THE WESTLAND CASE. Universal, 1937. Preston Foster (Bill Crane), Frank Jenks (Doc Williams), Carol Hughes, Barbara Pepper, Astrid Allwyn, Clarence Wilson, Theodore von Eltz. Based on the novel Headed For A Hearse, by Jonathan Latimer. Director: Christy Cabanne.


   The Westland Case is part of Universal’s short-lived “Crime Club” series — which would be usurped in the 40’s by the dreary Inner Sanctums, but that’s another story.

   It’s a jaunty little effort, fast-paced and well-played. Preston Foster and Frank Jenks put just the right soupcon of boorishness into their portrayals of a pair of hard-drinking PI’s, Bill Crane and Doc Williams, coming off flip and obnoxious without being crude – no small trick, that.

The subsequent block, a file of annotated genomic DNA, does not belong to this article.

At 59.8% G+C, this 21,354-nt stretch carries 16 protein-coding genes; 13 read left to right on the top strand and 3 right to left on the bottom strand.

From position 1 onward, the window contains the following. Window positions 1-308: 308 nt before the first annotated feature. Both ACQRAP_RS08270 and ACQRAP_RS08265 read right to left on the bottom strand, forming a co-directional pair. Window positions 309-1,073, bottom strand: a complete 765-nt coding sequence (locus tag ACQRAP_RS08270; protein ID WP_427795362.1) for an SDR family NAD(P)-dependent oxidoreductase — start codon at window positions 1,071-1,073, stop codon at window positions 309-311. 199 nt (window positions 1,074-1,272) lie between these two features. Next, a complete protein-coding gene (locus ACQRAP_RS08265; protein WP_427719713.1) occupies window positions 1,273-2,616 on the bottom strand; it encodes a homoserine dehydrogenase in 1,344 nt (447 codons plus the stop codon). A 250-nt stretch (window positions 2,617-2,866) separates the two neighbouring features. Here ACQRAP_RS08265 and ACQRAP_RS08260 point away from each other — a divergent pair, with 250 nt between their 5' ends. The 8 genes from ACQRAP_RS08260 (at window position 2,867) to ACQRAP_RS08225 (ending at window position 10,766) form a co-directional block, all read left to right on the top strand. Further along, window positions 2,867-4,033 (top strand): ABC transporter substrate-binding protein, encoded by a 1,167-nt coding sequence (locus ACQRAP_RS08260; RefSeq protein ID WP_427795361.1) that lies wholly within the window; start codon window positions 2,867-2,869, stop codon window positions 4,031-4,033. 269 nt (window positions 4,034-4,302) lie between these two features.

They are ably supported by a hand-picked cast of no-names, including third-billed Barbara Pepper, who has about ten minutes of screen time, no relation whatever to the Plot [a locked-room affair] and delivers a devastating Mae West impression.

   She is matched perfectly by Clarence Wilson, a diminutive, squeaky-voiced Adolphe-Menjou-wannabe who seems to know he’s got the best role of his career here and positively shines as a stuffy, lecherous lawyer.

Editorial Comment:   Follow this link for a list of the other films in the Crime Club series, and Walter Albert’s review of one of them, posted on this blog about a year ago.